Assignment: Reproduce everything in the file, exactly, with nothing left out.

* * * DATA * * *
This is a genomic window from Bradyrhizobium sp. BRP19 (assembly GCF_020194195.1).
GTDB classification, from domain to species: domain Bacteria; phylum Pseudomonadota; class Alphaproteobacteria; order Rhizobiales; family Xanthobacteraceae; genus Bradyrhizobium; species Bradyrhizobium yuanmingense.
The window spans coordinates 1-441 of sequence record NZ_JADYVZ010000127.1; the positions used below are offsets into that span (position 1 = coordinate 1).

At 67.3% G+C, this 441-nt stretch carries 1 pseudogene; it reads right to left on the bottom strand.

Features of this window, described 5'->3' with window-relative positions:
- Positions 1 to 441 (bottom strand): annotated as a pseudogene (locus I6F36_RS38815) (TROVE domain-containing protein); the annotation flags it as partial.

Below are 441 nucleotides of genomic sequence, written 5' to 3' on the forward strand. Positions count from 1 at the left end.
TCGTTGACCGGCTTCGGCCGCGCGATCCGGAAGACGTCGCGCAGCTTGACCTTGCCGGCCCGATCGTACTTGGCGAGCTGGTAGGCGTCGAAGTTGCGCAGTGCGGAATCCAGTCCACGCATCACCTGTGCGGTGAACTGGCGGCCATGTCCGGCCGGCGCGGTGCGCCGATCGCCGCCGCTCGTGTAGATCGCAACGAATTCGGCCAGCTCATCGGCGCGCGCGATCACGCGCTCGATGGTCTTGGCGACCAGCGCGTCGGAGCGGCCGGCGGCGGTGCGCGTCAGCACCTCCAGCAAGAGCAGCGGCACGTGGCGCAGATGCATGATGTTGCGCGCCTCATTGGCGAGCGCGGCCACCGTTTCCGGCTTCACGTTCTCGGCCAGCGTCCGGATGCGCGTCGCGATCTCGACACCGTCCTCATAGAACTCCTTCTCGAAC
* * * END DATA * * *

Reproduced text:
This is a genomic window from Bradyrhizobium sp. BRP19 (assembly GCF_020194195.1).
GTDB classification, from domain to species: domain Bacteria; phylum Pseudomonadota; class Alphaproteobacteria; order Rhizobiales; family Xanthobacteraceae; genus Bradyrhizobium; species Bradyrhizobium yuanmingense.
The window spans coordinates 1-441 of sequence record NZ_JADYVZ010000127.1; the positions used below are offsets into that span (position 1 = coordinate 1).

At 67.3% G+C, this 441-nt stretch carries 1 pseudogene; it reads right to left on the bottom strand.

Features of this window, described 5'->3' with window-relative positions:
- Positions 1 to 441 (bottom strand): annotated as a pseudogene (locus I6F36_RS38815) (TROVE domain-containing protein); the annotation flags it as partial.

Below are 441 nucleotides of genomic sequence, written 5' to 3' on the forward strand. Positions count from 1 at the left end.
TCGTTGACCGGCTTCGGCCGCGCGATCCGGAAGACGTCGCGCAGCTTGACCTTGCCGGCCCGATCGTACTTGGCGAGCTGGTAGGCGTCGAAGTTGCGCAGTGCGGAATCCAGTCCACGCATCACCTGTGCGGTGAACTGGCGGCCATGTCCGGCCGGCGCGGTGCGCCGATCGCCGCCGCTCGTGTAGATCGCAACGAATTCGGCCAGCTCATCGGCGCGCGCGATCACGCGCTCGATGGTCTTGGCGACCAGCGCGTCGGAGCGGCCGGCGGCGGTGCGCGTCAGCACCTCCAGCAAGAGCAGCGGCACGTGGCGCAGATGCATGATGTTGCGCGCCTCATTGGCGAGCGCGGCCACCGTTTCCGGCTTCACGTTCTCGGCCAGCGTCCGGATGCGCGTCGCGATCTCGACACCGTCCTCATAGAACTCCTTCTCGAAC